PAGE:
• GREGORIO LUPERON HIGH SCHOOL FOR SCIENCE AND M...: Focus on spanish speaking students new to the country (less than 2y) with at least 8y education in their native countries. 78% english language learners. Entering students are often poorly prepared academically -- Low 4y graduation rate. 80% 6-year graduation rate. 99% low SES. Below average college readyness.
  • ACADEMY FOR LANGUAGE AND TECHNOLOGY: Focus on new immigrants. Most students graduate on time. 100% latino. 2/3rds english language learners. Orderly and Safe. 100% low-SES. Good college readyness.
  • INTERNATIONAL SCHOOL FOR LIBERAL ARTS 100% hispanic. 71% learning english (admissions focused on those who use spanish as primary language at home). 75% graduate on time. Average safety. 98% low SES. Many students enter with poor academic preparation but overall, students make good progress.
  • PAN AMERICAN INTERNATIONAL HIGH SCHOOL AT MONROE: Focus on new spanish-speaking immigrants. Above average safety and discipline. 84% graduate in 4 years. 99% low SES. 88% english language learners. 30% interrupted education. 40% unaccompanied minors.
  • MULTICULTURAL HIGH SCHOOL: Mix of In US less than 3y and longer residing bi-lingual students. 98% hispanic. 88% english language learners. 93% low-SES. Average order but above average bullying. Many students are older than average and have to help support their families. Problematic college prep.
  • PAN AMERICAN INTERNATIONAL HIGH SCHOOL: All students have been in US less than 4y and speak spanish. Most teachers speak english-only. Good safety. 85% graduate in 4y. Problematic college prep. 99% hispanic. 84% low-SES. 84% english language learners.

More than 80% at all these schools (>90% in most) qualify for free or reduced-price lunch, indicating that most students are of low socio-economic status. Recall that we earlier found that the percentage of students receiving free or reduced price lunch had a strong negative correlation with SAT scores.

Most have ~50% or more students who are english language learners.

Let's contrast this with schools with low percentages of hispanic students and high SAT scores.

In [28]:
low_hispanic = combined[(combined['hispanic_per'] <10) & (combined['sat_score']>1800)]
low_hispanic.T
Out[28]:
37 151 187 327 356
DBN 02M475 10X445 13K430 28Q687 31R605
SCHOOL NAME STUYVESANT HIGH SCHOOL BRONX HIGH SCHOOL OF SCIENCE BROOKLYN TECHNICAL HIGH SCHOOL QUEENS HIGH SCHOOL FOR THE SCIENCES AT YORK CO... STATEN ISLAND TECHNICAL HIGH SCHOOL
Num of SAT Test Takers 832 731 1277 121 227
SAT Critical Reading Avg. Score 679 632 587 612 635
SAT Math Avg. Score 735 688 659 660 682
... ... ... ... ... ...
priority04 0 0 0 0 0
Location 1 345 Chambers Street\nNew York, NY 10282\n(40.7... 75 West 205 Street\nBronx, NY 10468\n(40.87705... 29 Ft Greene Place\nBrooklyn, NY 11217\n(40.68... 94-50 159 Street\nJamaica, NY 11433\n(40.70099... 485 Clawson Street\nStaten Island, NY 10306\n(...
lat 40.7177 40.8771 40.6881 40.701 40.5679
lon -74.014 -73.8898 -73.9767 -73.7982 -74.1154
school_dist 02 10 13 28 31

147 rows × 5 columns

The schools with the highest SAT scores and lowest proportions of hispanic students are majority asian, with one exception. They all have ~0% english language learners, and <=50% low-SES (using subsidized school lunch as the proxy). All have selective admissions based on test scores.

Most or all have a focus on Science, Technology, Engineering and Math (STEM).

In [29]:
combined[(combined['hispanic_per'] >20) & (combined['sat_score']>1800)].T
Out[29]:
79
DBN 05M692
SCHOOL NAME HIGH SCHOOL FOR MATHEMATICS, SCIENCE AND ENGIN...
Num of SAT Test Takers 101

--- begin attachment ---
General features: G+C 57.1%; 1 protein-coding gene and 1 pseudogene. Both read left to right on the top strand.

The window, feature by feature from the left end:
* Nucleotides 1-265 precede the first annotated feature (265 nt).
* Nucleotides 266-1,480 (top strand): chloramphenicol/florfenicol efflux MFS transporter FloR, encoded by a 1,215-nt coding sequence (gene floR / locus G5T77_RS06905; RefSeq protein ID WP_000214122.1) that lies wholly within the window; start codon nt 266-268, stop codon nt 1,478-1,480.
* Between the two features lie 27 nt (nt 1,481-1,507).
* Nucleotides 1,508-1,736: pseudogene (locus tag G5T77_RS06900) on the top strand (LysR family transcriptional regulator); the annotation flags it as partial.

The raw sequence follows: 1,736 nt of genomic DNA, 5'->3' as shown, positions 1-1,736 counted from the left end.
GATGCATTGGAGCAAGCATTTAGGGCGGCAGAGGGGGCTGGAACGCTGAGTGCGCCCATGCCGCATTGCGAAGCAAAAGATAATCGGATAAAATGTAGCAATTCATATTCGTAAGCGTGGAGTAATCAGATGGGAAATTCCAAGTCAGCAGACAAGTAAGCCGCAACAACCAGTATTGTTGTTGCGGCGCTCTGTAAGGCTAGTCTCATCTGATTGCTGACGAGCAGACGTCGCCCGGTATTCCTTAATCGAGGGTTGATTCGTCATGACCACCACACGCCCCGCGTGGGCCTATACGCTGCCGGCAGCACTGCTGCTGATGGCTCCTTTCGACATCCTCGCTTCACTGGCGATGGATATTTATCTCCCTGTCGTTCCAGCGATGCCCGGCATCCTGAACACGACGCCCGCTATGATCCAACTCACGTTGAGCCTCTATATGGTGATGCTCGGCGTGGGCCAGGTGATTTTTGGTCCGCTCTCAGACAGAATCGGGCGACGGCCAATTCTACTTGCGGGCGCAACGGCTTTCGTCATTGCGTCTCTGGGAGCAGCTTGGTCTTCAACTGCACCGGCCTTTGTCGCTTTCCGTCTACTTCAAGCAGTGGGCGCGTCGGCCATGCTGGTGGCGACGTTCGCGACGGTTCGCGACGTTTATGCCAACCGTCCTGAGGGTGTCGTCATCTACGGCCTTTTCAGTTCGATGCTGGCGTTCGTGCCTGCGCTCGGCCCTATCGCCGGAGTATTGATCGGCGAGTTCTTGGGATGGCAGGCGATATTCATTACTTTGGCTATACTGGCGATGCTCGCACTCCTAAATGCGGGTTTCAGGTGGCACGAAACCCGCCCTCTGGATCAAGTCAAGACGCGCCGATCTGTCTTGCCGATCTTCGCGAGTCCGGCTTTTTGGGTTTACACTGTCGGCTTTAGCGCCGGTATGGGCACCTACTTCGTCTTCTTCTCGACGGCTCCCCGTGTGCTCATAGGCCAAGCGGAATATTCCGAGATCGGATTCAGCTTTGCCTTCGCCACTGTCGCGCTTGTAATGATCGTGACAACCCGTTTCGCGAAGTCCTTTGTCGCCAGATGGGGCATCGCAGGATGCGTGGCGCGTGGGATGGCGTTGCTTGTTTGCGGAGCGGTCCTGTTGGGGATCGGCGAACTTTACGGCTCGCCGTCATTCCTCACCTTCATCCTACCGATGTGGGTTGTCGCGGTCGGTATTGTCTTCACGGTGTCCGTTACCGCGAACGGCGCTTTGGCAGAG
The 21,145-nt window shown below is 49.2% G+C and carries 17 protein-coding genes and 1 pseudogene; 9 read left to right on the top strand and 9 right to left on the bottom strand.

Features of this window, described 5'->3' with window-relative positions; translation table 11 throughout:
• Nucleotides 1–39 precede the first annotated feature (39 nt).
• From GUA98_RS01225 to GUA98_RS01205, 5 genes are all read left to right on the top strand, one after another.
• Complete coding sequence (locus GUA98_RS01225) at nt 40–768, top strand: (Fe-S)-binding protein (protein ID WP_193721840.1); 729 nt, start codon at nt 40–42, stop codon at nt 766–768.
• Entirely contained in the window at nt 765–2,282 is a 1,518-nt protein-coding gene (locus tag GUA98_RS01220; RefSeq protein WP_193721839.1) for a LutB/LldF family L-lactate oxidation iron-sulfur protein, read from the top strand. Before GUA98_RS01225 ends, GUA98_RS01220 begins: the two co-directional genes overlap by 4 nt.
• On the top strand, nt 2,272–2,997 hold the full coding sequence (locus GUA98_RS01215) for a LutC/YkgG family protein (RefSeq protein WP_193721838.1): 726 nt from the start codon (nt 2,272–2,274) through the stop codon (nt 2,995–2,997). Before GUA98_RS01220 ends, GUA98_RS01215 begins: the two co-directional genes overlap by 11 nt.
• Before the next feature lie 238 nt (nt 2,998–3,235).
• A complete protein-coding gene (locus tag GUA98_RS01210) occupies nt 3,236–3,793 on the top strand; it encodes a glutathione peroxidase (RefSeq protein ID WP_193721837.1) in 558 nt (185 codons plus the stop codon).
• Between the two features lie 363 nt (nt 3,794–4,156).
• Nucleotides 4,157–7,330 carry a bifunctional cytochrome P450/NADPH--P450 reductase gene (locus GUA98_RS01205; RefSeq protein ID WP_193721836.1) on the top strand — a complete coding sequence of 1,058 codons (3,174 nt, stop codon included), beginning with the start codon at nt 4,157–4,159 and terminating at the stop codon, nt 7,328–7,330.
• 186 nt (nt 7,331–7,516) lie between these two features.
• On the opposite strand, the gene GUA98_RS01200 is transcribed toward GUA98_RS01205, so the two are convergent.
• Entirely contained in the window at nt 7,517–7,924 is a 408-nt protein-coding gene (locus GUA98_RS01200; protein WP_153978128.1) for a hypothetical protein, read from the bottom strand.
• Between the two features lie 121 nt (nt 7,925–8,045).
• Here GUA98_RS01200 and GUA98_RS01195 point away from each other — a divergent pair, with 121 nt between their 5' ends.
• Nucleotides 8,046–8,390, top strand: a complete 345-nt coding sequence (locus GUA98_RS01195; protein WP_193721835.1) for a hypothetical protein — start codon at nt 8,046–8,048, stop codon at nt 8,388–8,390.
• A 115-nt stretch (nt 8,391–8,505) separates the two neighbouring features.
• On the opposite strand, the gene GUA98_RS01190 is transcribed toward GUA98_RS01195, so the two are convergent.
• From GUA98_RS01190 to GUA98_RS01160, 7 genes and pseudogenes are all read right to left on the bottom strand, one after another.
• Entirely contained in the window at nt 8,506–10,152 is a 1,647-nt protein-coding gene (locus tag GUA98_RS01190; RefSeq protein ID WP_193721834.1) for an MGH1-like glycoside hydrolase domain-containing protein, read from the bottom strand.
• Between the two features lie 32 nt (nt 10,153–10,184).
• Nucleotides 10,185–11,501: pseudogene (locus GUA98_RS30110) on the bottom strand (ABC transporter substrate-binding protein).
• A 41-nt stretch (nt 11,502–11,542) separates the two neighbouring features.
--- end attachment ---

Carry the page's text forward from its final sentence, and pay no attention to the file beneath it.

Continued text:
SAT Critical Reading Avg. Score 605
SAT Math Avg. Score 654
... ...
priority04 0
Location 1 240 Convent Ave\nNew York, NY 10031\n(40.82112...
lat 40.8211
lon -73.9488
school_dist 05

147 rows × 1 columns

There is only one school with high average SAT scores and more than than 20% hispanic students, the High School for Mathematics, Science, and Engineering (HSMSE). It is a small (~100 students per cohort) STEM-focused school located in Manhattan and draws from students from all five bouroghs. Despite having a significant hispanic population, the school has 0% english language learners. This sets it apart from the predominantly hispanic schools we looked at earlier.

HSMSE, like other selective, specialized high schools in the NYC Schools requires a foreign language for graduation. It is somewhat unusual though in that it only offers two languages. All students must take German, unless they can demonstrate proficiency in Spanish, in which case they can elect to study advanced Spanish, instead. This may not explain the relatively high percentage of hispanic students though as all the other competitive high schools, save one, offer Spanish among their language options. Two, Brooklyn Latin and the High School of American Studies, require Spanish of all students. Queens HS of Sciences also offers Spanish in addition to only one other language (Mandarin).

SAT Scores and English Language Learners.

We saw earlier that the more english language learners a school has, the lower the average SAT scores tend to be. Let's look at that in a little more detail, along side some of the other variables we've been interested in.

In [30]:
combined.plot.scatter(x='ell_percent', y='sat_score')
Out[30]:
<AxesSubplot:xlabel='ell_percent', ylabel='sat_score'>

The relationship between sat_scores and ell_percent is most clear at the extremes. Top schools (investigated earlier) have few if any english language learners while schools that predominantly have english language learners have below school average SAT scores, and some have the lowest school average SAT scores in the system. Between the two extremes the relationship is still visible.

Interestingly schools tend to either have fewer than 30% of students learning english, or more than 70%.

In [31]:
combined[combined['sat_score'] > 1700][['SCHOOL NAME', 'sat_score', 'hispanic_per', 'frl_percent', 'ell_percent']]
Out[31]:
SCHOOL NAME sat_score hispanic_per frl_percent ell_percent
5 BARD HIGH SCHOOL EARLY COLLEGE 1856.0 18.2 18.0 0.2